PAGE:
Haiti - Reconstruction : First images of the future Port-au-Prince
The foundation, with its international experience, has already contributed in the past to reshape the downtown areas in often difficult conditions like those of Kingston (Jamaica) or Kabul (Afghanistan). Sources close to the project, indicate that the downtown Port-au-Prince is the biggest challenge to date treated by the Foundation.
A plan was unveiled this week to reconstruct the historic downtown of Port-au-Prince with a better urban environment than existed prior to the January 2010 earthquake. The plan envisions to rebuilt a government center around the presidential palace with civic and administrative buildings, museums, concert halls, schools and green spaces. There will be a pedestrian area in front of new buildings. "The historic street grid will be retained with new small parks on street corners that will come together to form complete squares of tremendous elegance" explains planner and architect Andres Duany.
The waterfront will be rebuilt and will include trees (mangrove) to protect against storms. The plan envisages the construction of housing over the rubble. The team calculated that if the rubble of demolished buildings are used as a base for new buildings it would raise them up 80 centimeters, "enough to protect against a 100-year flood, so that water will flow into the streets without affecting houses or parking" precised Duany.
"Planners have focused on how the middle class and higher may be attracted by this new urban environment - which is the only way that a reconstruction can be amortized" explained the planner. "The people require three things the security, the parking and a predictable environment" he says. To achieve these objectives, the plan proposes a management of type "sub-governmental" at the scale of the "urban block". Each residential block, named by the team an "urban village", would be designed to provide its own utilities and parking. A structure at the center of each urban village would provide electricity, water and sewer," said Duany, and would be surrounded by a common area of parking, accessible by walkways. The central block would be watched over by residents, all of whom have a personal stake in security. The utilities and parking would be owned in the form of a cooperative or condominium.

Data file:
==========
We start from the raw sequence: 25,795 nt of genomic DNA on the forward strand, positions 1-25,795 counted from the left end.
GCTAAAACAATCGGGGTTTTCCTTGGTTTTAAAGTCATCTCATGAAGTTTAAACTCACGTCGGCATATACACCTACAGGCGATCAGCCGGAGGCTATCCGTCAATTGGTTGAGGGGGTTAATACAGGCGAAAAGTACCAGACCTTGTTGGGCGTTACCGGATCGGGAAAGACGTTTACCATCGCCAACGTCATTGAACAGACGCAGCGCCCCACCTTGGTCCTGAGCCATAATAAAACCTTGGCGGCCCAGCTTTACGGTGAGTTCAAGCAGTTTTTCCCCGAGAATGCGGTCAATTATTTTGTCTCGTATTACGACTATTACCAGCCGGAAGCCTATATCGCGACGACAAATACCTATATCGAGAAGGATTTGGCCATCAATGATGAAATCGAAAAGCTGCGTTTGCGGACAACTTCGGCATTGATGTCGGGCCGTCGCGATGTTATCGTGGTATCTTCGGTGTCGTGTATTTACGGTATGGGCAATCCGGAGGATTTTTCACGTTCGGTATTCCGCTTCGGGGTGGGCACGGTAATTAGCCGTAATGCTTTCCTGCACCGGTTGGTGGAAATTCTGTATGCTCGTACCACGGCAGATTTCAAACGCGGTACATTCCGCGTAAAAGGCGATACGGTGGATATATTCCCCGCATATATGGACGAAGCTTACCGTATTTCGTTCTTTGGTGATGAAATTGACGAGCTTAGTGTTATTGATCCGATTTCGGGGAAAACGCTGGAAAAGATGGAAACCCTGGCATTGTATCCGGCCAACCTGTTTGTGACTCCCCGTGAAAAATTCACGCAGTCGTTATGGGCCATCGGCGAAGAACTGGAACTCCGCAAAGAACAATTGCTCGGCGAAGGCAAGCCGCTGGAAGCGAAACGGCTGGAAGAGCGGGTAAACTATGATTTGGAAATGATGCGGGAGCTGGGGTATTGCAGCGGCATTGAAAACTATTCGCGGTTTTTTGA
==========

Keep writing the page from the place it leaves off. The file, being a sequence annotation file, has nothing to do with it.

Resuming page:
"The generous size of the historic Port-au-Prince blocks provides space for central infrastructure and parking while allowing some private space for residents. Many of the blocks could be designed with greens space in the corners. We expect every block to have a park" precised Duany. "So in fact, that everyone will see trees, " he added.
The architecture of new buildings will be based on local precedents, said the planners. The team is considering an initial development of 1 and 2 story buildings, which was the condition of downtown before the earthquake "so there is no reason to think that after the earthquake it will be four stories" Duany says, "However, it can evolve in four stories over time". Recalling that a legal framework (town planning code) must ensure compliance with the Master Plan to maintain the harmony of the city.
Traffic-calming measures such as small roundabouts on the corners would help to keep traffic flowing at a pace that is not disruptive of pedestrians. The plan looks at options for transit, including a bus loop, a streetcar loop, and/or bus rapid transit.
"In addition to government administration, tourism could be a source of employment", recalled Duany. Essential to that occurring would be developing a retail-oriented quarter near the port with small, pedestrian-scale blocks, Duany explains. An essential aspect that would allow to develop a neighborhood-oriented retail near the port.
https://www.haitilibre.com/article-1052-haiti-reconstruction-prochaine-procedure-d-expropriation-a-port-au-prince.html (in french)